Bill Belichick

Love 'em or hate 'em, the Patriots are the best thing that could be happening to the NFL right now


Love 'em or hate 'em, the Patriots are the best thing that could be happening to the NFL right now

The New England Patriots, Bill Belichick, Tom Brady and all that comes with them are the best thing the NFL has going for it right now. The best. And the worst, which also feeds into them being the best thing for a league and its fans.

The best, on two accounts. To satisfy a couple of core cravings, football at once needs the Patriots to be great, and needs them to lose. With its ratings, concussion, disciplinings, anthem protests and other smudges on the shield, the NFL didn’t need a Jacksonville-Atlanta Super Bowl (insert conspiracy theory here). The opposite of love isn’t hate; it’s indifference, and the rising foe of the NFL is indifference.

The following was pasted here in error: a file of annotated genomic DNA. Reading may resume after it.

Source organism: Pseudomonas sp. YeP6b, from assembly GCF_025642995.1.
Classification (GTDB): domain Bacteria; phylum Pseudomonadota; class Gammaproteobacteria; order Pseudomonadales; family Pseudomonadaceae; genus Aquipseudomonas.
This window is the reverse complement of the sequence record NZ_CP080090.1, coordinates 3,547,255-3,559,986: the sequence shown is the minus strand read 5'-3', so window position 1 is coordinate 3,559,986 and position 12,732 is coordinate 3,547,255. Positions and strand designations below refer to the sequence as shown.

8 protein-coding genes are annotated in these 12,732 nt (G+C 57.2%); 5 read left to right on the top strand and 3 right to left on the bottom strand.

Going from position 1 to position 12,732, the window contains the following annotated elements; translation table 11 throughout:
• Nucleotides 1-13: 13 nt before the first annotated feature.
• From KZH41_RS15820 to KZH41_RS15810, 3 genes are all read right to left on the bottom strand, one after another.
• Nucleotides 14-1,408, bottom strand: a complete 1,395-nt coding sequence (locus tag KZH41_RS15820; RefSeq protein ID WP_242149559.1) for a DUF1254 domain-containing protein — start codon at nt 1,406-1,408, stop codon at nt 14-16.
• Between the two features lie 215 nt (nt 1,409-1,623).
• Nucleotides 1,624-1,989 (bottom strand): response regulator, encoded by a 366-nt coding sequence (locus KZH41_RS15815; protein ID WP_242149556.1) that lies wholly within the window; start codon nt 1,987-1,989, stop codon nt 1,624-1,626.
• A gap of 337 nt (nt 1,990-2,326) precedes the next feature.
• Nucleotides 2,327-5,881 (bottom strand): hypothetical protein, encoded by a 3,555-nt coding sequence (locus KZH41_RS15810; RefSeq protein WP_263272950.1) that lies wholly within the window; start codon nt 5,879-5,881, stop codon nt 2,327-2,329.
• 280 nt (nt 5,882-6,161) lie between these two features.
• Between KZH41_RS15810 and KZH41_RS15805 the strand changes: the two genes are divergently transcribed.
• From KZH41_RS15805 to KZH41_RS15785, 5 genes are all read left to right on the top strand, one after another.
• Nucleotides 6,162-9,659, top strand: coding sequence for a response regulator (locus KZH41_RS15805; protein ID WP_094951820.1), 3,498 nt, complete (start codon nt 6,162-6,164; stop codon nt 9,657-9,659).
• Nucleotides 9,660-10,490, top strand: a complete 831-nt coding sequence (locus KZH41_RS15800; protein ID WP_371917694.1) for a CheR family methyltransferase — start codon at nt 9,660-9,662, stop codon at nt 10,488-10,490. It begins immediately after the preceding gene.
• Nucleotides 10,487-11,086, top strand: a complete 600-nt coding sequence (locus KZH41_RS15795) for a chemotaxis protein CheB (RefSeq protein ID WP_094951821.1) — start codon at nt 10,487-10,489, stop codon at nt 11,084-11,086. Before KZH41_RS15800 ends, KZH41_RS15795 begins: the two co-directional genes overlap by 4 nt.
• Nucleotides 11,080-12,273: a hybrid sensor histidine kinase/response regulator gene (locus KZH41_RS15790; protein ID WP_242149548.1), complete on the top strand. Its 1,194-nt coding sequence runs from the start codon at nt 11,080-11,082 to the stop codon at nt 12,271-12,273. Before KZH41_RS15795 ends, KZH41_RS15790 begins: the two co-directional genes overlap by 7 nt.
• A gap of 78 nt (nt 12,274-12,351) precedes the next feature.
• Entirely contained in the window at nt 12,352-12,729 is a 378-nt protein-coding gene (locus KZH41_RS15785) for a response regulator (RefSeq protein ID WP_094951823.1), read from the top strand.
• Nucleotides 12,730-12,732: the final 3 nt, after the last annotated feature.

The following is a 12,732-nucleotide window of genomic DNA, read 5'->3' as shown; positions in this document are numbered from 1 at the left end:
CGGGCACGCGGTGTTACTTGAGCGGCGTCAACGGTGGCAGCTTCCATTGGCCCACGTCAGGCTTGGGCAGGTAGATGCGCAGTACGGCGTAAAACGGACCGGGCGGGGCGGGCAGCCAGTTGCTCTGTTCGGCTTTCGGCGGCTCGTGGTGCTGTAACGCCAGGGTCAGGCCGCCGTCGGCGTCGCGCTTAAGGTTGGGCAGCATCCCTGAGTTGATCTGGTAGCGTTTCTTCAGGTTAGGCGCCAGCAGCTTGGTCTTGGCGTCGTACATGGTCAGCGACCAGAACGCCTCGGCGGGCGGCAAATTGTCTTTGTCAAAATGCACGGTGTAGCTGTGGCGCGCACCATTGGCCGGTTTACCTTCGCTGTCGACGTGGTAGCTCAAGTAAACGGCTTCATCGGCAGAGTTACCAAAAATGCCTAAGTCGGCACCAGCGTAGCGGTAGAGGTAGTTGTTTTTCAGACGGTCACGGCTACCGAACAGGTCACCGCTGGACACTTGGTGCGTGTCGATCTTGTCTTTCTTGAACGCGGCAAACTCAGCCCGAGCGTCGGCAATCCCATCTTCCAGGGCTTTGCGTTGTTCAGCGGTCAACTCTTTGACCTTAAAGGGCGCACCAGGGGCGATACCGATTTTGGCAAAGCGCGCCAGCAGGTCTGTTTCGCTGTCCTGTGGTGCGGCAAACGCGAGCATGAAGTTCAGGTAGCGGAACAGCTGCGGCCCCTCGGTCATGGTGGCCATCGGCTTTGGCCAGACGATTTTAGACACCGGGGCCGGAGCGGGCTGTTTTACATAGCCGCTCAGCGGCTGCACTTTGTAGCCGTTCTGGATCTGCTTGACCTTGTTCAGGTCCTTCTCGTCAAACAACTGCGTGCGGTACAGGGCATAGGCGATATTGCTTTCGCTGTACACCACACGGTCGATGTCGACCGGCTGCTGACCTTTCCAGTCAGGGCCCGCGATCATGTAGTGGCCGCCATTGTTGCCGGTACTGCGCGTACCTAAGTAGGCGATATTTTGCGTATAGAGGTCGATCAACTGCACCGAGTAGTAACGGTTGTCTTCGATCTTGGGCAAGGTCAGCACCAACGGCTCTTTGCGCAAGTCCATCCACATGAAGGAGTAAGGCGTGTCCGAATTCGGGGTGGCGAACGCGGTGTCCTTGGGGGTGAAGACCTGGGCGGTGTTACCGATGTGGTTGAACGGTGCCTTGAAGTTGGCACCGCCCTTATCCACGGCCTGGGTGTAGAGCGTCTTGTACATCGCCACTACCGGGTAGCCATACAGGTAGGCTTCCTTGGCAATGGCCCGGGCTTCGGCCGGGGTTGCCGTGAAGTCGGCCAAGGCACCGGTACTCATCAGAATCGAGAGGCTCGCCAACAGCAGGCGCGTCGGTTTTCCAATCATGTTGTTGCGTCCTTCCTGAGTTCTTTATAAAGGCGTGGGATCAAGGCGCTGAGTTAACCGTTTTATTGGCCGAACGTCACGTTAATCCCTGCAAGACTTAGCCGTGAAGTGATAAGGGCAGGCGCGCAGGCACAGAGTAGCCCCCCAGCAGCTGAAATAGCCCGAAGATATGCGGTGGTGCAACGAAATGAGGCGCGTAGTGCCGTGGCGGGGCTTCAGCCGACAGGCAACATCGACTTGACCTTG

The one obvious role that the Patriots fill is that of the Dark Side of the Force, the team that the general population likes to hate. High-concept drama demands an antagonist, a villain, a worthy adversary, a Darth Vader for an Obi-Wan — or in this case a team that arguably draws a segment of viewership comprised of folks who’ve pegged the Patriots as cheaters and harbor the fervent hope of seeing them lose and brought low.

Think old New York Yankees dynasty, without juiced (or under-inflated) baseballs. Think Oakland Raiders/Black Hole, just with a better wardrobe, nothing with spiked shoulders, and no Jack Tatum. And the more arrogant, the better: “America’s Team” Dallas Cowboys. Alabama and Nick Saban. Duke and Mike Krzyzewski.